During the war, it was vital that messages were sent in secret so that the allies could not understand the messages. Through the course of the topic, we looked at various forms of coding including Morse Code and Pigpen Cypher Code.
When looking at Pigpen Cypher Code, children used the coding skills to decipher secret messages in order to support the troops fighting on the front line. In order to send and receive Morse Code messages, Year 6 devised their own simple circuits. This consisted of either a bulb or buzzer which children could turn on or off to send electrical impulses.
Preparing for Christmas, the children watched the short film ‘The Snowman’. We then used this clip to write short pieces of narrative which included what they Snowman and boy may have said to each other.
Out first topic of the year is ‘Bloodheart’. This is a topic for those not with a weak stomach! We will delve into the heart, explore the circulatory system and identify the components and purpose of our blood.
Warning! Have you ever wondered what the inside of a heart looks like? Well, you are about to find out!
The children were invited by Lord Derby Academy to dissect and discuss the anatomy of a heart. Pupils were put into pairs and allowed to use scientific equipment to see the inner-most workings of a heart. Those of a nervous disposition need not look at the slideshow below. However, the children loved it!
Human Anatomy – Science
During Science, the children have had the opportunity to explore the components of the heart, identify various organs and their functions as well as gain an understanding of the 4 components of blood. Children discovered how the circulatory system works and the function of the organs and muscles. Both classes had the opportunity to make their own blood sample, which demonstrated what blood would look like after passing through a centrifuge.
We also were able to look at the affects of smoking on the body, and how it can damage various organs. Children were shocked when they discovered how many chemicals were in a cigarette, as well as the cost a person spends per year. To develop their understanding, children had the opportunity to pull apart cigarettes so they could see what it looked like inside.
Design and Technology
As children gained an understanding as to how they can maintain a healthy lifestyle, they began to look at various products and their health benefits. The children were able to identify how products are designed so that they entice the consumer. They also develop their understanding of nutritional information in products and compared it to an adults daily allowance. All children were shocked by how much fat were in products that they may consider eating!
Using their understanding, the children designed their own cereal boxes to meet a design specification. Each child had to design a cereal box for the cereal ‘Veggie-Os’, ensuring that they used information which would entice consumers to buy it.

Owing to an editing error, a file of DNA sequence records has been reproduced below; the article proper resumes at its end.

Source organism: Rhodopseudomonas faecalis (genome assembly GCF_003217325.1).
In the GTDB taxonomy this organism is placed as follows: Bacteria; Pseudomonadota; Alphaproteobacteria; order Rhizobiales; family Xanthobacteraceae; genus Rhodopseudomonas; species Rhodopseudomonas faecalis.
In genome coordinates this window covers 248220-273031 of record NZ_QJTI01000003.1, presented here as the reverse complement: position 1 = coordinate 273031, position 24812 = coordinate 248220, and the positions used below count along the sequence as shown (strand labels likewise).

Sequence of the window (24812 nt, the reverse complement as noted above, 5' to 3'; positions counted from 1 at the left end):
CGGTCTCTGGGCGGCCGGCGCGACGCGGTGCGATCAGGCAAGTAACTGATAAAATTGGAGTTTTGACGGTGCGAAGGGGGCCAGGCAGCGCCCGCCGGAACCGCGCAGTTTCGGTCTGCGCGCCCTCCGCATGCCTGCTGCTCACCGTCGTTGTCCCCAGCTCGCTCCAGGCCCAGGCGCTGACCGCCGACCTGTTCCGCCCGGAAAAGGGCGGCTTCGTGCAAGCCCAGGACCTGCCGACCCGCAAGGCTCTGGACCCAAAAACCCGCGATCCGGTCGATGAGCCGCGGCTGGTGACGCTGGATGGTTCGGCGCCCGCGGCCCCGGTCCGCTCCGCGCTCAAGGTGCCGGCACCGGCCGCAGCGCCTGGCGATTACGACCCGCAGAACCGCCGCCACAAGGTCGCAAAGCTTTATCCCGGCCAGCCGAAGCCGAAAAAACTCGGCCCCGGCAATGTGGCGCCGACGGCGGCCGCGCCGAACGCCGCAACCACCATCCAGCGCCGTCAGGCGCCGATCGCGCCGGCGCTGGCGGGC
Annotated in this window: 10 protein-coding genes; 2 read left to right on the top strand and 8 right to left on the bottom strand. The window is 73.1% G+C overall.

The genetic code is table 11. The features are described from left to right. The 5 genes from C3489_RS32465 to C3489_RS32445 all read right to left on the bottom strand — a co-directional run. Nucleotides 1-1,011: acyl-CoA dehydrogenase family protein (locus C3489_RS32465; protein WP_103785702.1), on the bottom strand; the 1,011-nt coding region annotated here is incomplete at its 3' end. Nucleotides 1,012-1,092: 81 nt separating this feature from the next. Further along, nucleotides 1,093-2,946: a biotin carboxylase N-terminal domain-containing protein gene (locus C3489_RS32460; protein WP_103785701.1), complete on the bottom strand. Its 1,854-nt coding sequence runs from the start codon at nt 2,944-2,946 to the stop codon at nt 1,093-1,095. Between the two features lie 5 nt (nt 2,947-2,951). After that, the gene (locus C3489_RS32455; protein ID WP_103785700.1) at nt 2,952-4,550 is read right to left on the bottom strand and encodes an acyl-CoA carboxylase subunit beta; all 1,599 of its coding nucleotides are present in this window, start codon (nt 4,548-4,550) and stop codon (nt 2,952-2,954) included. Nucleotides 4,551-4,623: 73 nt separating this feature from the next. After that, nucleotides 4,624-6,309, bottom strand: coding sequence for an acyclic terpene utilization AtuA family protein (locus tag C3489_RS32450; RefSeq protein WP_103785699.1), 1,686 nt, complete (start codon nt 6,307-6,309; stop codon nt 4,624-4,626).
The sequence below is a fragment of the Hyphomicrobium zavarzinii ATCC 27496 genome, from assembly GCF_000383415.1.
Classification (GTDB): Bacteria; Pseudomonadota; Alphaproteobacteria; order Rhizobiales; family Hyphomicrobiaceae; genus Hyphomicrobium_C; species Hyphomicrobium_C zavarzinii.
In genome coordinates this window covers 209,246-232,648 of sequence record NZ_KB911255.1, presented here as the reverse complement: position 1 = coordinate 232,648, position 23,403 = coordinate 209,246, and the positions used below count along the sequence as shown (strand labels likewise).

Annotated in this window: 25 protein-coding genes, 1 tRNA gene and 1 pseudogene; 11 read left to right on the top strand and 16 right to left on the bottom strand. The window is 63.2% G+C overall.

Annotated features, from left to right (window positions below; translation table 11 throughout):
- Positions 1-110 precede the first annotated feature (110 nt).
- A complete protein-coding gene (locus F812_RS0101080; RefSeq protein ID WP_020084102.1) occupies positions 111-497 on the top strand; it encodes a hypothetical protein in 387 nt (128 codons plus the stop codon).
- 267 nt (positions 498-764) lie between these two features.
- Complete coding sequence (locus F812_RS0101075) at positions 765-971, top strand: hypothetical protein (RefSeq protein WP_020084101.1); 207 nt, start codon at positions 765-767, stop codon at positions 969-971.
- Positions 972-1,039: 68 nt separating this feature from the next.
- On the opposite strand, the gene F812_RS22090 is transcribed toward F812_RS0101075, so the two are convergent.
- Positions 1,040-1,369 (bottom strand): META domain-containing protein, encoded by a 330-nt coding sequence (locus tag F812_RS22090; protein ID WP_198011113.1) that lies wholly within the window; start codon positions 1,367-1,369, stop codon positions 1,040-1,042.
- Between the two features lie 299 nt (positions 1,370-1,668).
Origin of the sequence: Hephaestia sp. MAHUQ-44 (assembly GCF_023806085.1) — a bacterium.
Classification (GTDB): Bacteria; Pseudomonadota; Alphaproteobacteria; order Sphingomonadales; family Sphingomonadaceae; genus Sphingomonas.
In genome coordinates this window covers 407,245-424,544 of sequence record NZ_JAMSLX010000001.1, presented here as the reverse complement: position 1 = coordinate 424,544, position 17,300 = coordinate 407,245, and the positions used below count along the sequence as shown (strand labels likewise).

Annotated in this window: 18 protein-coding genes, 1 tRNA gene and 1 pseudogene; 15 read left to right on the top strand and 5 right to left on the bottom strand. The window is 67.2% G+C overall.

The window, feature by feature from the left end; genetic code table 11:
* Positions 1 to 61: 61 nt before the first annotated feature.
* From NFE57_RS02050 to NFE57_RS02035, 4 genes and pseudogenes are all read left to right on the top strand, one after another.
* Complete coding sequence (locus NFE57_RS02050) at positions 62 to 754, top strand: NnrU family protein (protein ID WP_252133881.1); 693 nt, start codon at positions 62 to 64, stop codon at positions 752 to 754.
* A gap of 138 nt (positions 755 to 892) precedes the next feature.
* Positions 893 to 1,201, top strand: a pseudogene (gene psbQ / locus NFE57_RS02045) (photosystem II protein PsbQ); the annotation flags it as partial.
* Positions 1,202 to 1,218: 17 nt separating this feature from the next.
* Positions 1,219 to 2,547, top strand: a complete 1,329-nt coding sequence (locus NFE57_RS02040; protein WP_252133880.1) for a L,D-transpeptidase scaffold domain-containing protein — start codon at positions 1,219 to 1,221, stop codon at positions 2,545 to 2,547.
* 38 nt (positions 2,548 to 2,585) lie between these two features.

2016 / 17 Notes
To begin the Summer term, the children had researched the famous explorer Charles Darwin. The children were able to identify how he suggested the theory of evolution through discoveries that he made on the Galapagos Islands. We were than able to apply our understanding of the theory of evolution, to discover how humans of developed over millions of years, and adaptations that humans have made to survive; allowing us to research selection of the fittest.
Using the information we had researched regarding Charles Darwin, we were able to produce a fact file to summarise his life and research.
As part of Art, we imagined we were explorers who had discovered a species of bird that was unfamiliar to us. We then use our imagination and creativity, to design and draw the type of bird that we may have found. Our birds were all very different; some were very unusual with a multitude of colours, whilst others were very simple with pale colours.
Using our art work, then children then wrote a letter to Charles Darwin asking him if he would help them identify their birds. The children had to include a detailed description which identified the different features of the bird.
During the spring term, the children were transported back to the 1800s as we delved in to the Victorian era. Throughout this topic, we were able to research various famous inventors that have influenced our life today. This included Thomas Edison and George Stephenson. We used this research to write an autobiography based on the two inventors.
With the research that we found, we were able to design an advert for George Stephensons Rocket. We had to think carefully about the costs during the Victorian era, comparing how life was different to today and ensuring that we caught the attention of the reader.
As part of our English, we used our knowledge of autobiographical writing to produce a biography based upon the piano man. This flashed through the memories of his life, describing his life from childhood, through to present day.
Linking to history, we researched into the crime and punishment during the 1800s, enabling us to gain an understanding of Scotland Yard and how it was founded. Children then participated in a crime scene investigation day which enabled children to gather evidence to identify the perpetrator of a school accident. With the evidence and information gathered, children then wrote a newspaper report to catch the perpetrator.